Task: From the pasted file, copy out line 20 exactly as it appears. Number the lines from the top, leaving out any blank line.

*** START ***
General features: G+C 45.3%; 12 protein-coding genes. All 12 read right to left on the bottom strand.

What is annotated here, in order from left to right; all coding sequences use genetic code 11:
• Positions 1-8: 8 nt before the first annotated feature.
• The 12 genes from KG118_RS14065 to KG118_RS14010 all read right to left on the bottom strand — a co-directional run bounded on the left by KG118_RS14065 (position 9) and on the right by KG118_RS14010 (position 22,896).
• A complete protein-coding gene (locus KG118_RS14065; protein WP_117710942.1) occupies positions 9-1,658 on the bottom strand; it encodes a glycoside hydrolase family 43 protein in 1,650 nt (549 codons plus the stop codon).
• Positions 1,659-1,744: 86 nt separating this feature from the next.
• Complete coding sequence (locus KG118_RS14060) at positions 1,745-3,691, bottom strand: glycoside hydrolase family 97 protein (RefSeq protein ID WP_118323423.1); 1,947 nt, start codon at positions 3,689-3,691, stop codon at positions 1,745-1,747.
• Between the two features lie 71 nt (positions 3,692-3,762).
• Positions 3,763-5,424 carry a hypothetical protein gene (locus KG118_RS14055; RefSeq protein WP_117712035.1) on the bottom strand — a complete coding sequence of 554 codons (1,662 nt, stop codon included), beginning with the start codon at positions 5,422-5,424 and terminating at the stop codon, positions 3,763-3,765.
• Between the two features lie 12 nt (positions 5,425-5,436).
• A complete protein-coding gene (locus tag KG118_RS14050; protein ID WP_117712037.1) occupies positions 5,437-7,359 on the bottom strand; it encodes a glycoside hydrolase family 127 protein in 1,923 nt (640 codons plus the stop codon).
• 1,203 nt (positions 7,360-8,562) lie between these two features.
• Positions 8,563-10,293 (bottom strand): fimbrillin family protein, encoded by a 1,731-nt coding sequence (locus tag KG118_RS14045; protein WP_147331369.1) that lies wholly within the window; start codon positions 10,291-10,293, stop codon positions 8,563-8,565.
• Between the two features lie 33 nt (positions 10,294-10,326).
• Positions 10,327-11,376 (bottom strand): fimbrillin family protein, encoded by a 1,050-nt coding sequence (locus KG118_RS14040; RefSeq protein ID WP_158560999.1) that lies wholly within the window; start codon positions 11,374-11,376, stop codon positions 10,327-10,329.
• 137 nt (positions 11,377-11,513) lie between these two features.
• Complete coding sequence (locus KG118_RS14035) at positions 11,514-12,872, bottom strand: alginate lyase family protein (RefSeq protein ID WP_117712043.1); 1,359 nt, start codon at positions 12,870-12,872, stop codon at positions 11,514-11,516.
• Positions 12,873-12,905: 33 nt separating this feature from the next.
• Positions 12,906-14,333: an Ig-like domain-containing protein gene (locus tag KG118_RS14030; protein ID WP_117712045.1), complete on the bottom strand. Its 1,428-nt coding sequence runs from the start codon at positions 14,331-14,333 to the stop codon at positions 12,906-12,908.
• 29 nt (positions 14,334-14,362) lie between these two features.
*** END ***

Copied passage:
• 29 nt (positions 14,334-14,362) lie between these two features.